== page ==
There’s a lot of misinformation and confusion out there in relation to the COVID vaccine and pregnant people. We reached out to Professor Craig Pennell who is the Chair in Obstetrics and Gynecology and Professor in Maternal Fetal Medicine at the University of Newcastle as well as chair of the Red Nose National Scientific Advisory Group.
There’s a lot of misinformation and confusion about the COVID vaccine and pregnant people. We reached out to Professor Craig Pennell, the Chair in Obstetrics and Gynaecology and Professor in Maternal-Fetal Medicine at the University of Newcastle and chair of the Red Nose National Scientific Advisory Group. (LINK)
Professor Pennell shares why it is important to protect yourself from COVID – 19, particularly if you are pregnant:
Pregnancy places stress on some parts of the mother during pregnancy. It causes a number of changes in the mother’s immune system to allow her baby to grow in a protected environment. Whilst the mother and baby are protected from most infections, there are increased risks with certain types of infection. COVID-19 is one of the infections that poses increased risk to mother and baby during pregnancy.
These risks of COVID-19 in pregnancy baby include an increased risk of:
- Premature birth
- Low birth weight
Safety data obtained from global research has shown that the Pfizer and Moderna vaccines are safe for pregnant women and their babies.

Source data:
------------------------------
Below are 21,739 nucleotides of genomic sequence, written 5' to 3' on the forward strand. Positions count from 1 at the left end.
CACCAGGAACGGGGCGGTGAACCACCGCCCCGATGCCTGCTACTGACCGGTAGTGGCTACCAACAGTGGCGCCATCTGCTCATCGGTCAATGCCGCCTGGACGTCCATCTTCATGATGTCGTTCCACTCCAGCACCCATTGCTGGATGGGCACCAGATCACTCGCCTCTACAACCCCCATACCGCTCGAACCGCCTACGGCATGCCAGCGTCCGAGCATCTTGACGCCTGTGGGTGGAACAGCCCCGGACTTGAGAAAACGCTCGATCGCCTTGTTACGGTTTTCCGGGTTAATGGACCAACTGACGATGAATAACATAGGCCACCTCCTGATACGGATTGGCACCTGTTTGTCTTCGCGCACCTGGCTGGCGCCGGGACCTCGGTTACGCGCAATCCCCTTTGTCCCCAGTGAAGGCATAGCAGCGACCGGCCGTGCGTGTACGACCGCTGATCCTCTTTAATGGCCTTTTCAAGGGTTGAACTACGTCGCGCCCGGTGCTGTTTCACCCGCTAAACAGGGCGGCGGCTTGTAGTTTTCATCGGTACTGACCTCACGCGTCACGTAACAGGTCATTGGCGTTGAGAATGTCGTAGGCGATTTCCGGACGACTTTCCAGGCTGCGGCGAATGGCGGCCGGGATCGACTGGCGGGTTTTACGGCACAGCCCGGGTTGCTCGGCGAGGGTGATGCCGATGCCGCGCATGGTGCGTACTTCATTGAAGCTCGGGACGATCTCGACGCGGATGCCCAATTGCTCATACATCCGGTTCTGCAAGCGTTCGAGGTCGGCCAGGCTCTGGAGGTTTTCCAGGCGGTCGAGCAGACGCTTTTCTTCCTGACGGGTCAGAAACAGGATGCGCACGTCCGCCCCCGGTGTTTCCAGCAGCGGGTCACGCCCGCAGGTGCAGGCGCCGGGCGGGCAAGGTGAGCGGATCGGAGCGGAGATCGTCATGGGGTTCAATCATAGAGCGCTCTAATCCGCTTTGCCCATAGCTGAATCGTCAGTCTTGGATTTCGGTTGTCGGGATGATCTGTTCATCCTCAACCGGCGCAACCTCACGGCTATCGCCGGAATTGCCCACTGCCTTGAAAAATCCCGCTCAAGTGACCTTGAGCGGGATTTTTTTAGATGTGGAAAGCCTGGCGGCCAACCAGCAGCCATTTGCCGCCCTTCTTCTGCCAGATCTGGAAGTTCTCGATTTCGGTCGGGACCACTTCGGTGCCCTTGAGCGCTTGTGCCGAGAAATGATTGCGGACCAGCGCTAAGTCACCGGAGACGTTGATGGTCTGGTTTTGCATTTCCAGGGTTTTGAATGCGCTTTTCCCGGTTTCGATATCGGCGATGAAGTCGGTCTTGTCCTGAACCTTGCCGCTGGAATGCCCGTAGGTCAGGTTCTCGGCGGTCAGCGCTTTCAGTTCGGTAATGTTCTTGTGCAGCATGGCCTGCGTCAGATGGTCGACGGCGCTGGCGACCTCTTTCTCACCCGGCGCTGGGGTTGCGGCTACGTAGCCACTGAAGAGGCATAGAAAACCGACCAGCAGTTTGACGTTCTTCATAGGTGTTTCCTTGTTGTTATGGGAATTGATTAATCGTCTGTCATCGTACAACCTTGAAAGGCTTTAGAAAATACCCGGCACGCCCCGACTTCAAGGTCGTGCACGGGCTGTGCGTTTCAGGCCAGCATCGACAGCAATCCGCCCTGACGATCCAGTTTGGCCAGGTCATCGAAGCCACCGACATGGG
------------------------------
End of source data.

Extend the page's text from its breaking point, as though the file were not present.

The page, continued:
Catching COVID is not.
The Australian Government Department of Health says Comirnaty (Pfizer) and Spikevax (Moderna) vaccines are recommended for pregnant and breastfeeding women and those planning a pregnancy. Women can receive the vaccine at any stage of pregnancy.
The risk of serious, negative outcomes from COVID-19 is higher for pregnant women and their unborn babies. Pregnant women who get COVID-19 have a higher risk of needing to go to hospital or needing intensive care. Their unborn baby will have a slightly higher chance of being born prematurely (born before 37 weeks of pregnancy) and needing to go to a hospital for care.
We understand that there are rumours that the vaccine causes miscarriage. Rest assured, that if you experienced a miscarriage after having the vaccine you have done nothing wrong. You did not cause the loss of your little one. Sadly, it is estimated that 1 in 4 pregnancies end in miscarriage and there is no indication that this number has increased after the vaccination.
If you have experienced a loss please reach out to our bereavement team on 1300 308 307.
Watch Professor Pennell discussing the vaccine.
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